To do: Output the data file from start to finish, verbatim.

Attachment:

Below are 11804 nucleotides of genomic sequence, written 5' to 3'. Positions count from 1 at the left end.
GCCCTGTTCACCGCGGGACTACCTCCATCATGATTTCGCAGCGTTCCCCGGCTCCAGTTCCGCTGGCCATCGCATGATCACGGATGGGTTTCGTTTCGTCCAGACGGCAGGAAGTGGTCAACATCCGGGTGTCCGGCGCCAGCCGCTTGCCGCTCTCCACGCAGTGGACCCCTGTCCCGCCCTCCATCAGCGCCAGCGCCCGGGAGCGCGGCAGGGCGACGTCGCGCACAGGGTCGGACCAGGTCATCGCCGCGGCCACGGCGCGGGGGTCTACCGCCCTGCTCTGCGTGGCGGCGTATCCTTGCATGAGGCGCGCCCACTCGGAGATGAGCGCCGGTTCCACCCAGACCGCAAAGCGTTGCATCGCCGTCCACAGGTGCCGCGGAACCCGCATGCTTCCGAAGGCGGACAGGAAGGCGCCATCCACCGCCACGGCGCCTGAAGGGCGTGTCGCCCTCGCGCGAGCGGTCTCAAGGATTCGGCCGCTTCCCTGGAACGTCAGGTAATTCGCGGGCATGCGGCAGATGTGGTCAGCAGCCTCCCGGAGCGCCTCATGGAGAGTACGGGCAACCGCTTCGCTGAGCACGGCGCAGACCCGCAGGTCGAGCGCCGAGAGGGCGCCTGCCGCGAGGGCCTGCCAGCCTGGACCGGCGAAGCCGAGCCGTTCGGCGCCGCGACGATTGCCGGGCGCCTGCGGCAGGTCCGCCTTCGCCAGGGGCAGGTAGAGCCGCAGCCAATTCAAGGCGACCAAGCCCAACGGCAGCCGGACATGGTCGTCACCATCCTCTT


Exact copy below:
Below are 11804 nucleotides of genomic sequence, written 5' to 3'. Positions count from 1 at the left end.
GCCCTGTTCACCGCGGGACTACCTCCATCATGATTTCGCAGCGTTCCCCGGCTCCAGTTCCGCTGGCCATCGCATGATCACGGATGGGTTTCGTTTCGTCCAGACGGCAGGAAGTGGTCAACATCCGGGTGTCCGGCGCCAGCCGCTTGCCGCTCTCCACGCAGTGGACCCCTGTCCCGCCCTCCATCAGCGCCAGCGCCCGGGAGCGCGGCAGGGCGACGTCGCGCACAGGGTCGGACCAGGTCATCGCCGCGGCCACGGCGCGGGGGTCTACCGCCCTGCTCTGCGTGGCGGCGTATCCTTGCATGAGGCGCGCCCACTCGGAGATGAGCGCCGGTTCCACCCAGACCGCAAAGCGTTGCATCGCCGTCCACAGGTGCCGCGGAACCCGCATGCTTCCGAAGGCGGACAGGAAGGCGCCATCCACCGCCACGGCGCCTGAAGGGCGTGTCGCCCTCGCGCGAGCGGTCTCAAGGATTCGGCCGCTTCCCTGGAACGTCAGGTAATTCGCGGGCATGCGGCAGATGTGGTCAGCAGCCTCCCGGAGCGCCTCATGGAGAGTACGGGCAACCGCTTCGCTGAGCACGGCGCAGACCCGCAGGTCGAGCGCCGAGAGGGCGCCTGCCGCGAGGGCCTGCCAGCCTGGACCGGCGAAGCCGAGCCGTTCGGCGCCGCGACGATTGCCGGGCGCCTGCGGCAGGTCCGCCTTCGCCAGGGGCAGGTAGAGCCGCAGCCAATTCAAGGCGACCAAGCCCAACGGCAGCCGGACATGGTCGTCACCATCCTCTT